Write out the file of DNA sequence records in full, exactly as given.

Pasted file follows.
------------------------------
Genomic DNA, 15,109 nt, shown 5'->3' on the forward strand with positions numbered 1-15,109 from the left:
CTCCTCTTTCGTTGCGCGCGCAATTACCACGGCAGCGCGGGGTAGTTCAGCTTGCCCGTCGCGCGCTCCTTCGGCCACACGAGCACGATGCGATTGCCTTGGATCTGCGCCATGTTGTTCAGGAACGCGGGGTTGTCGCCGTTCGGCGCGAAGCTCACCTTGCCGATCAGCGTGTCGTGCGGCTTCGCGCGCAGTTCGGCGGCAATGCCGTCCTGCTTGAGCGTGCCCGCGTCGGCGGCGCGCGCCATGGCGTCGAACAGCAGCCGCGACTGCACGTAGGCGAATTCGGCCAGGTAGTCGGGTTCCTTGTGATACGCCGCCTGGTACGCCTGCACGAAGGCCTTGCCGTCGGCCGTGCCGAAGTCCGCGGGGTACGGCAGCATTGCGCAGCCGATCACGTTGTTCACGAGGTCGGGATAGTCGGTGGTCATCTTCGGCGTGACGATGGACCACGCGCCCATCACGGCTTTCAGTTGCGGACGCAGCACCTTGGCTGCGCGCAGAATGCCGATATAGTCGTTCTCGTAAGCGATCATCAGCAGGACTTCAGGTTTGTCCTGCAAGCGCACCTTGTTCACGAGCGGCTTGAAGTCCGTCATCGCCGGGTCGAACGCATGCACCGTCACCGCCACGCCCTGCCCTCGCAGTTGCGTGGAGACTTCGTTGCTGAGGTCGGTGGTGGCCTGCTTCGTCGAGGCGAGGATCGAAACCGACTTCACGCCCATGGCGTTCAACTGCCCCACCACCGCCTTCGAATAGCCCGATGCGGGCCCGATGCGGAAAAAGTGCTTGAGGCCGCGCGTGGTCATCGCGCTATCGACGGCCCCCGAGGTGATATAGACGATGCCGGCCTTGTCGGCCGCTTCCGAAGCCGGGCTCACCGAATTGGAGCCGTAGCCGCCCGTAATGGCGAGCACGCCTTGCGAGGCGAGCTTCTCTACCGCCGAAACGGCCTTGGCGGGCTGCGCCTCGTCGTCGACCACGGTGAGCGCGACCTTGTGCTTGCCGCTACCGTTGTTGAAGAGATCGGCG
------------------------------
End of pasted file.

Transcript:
Genomic DNA, 15,109 nt, shown 5'->3' on the forward strand with positions numbered 1-15,109 from the left:
CTCCTCTTTCGTTGCGCGCGCAATTACCACGGCAGCGCGGGGTAGTTCAGCTTGCCCGTCGCGCGCTCCTTCGGCCACACGAGCACGATGCGATTGCCTTGGATCTGCGCCATGTTGTTCAGGAACGCGGGGTTGTCGCCGTTCGGCGCGAAGCTCACCTTGCCGATCAGCGTGTCGTGCGGCTTCGCGCGCAGTTCGGCGGCAATGCCGTCCTGCTTGAGCGTGCCCGCGTCGGCGGCGCGCGCCATGGCGTCGAACAGCAGCCGCGACTGCACGTAGGCGAATTCGGCCAGGTAGTCGGGTTCCTTGTGATACGCCGCCTGGTACGCCTGCACGAAGGCCTTGCCGTCGGCCGTGCCGAAGTCCGCGGGGTACGGCAGCATTGCGCAGCCGATCACGTTGTTCACGAGGTCGGGATAGTCGGTGGTCATCTTCGGCGTGACGATGGACCACGCGCCCATCACGGCTTTCAGTTGCGGACGCAGCACCTTGGCTGCGCGCAGAATGCCGATATAGTCGTTCTCGTAAGCGATCATCAGCAGGACTTCAGGTTTGTCCTGCAAGCGCACCTTGTTCACGAGCGGCTTGAAGTCCGTCATCGCCGGGTCGAACGCATGCACCGTCACCGCCACGCCCTGCCCTCGCAGTTGCGTGGAGACTTCGTTGCTGAGGTCGGTGGTGGCCTGCTTCGTCGAGGCGAGGATCGAAACCGACTTCACGCCCATGGCGTTCAACTGCCCCACCACCGCCTTCGAATAGCCCGATGCGGGCCCGATGCGGAAAAAGTGCTTGAGGCCGCGCGTGGTCATCGCGCTATCGACGGCCCCCGAGGTGATATAGACGATGCCGGCCTTGTCGGCCGCTTCCGAAGCCGGGCTCACCGAATTGGAGCCGTAGCCGCCCGTAATGGCGAGCACGCCTTGCGAGGCGAGCTTCTCTACCGCCGAAACGGCCTTGGCGGGCTGCGCCTCGTCGTCGACCACGGTGAGCGCGACCTTGTGCTTGCCGCTACCGTTGTTGAAGAGATCGGCG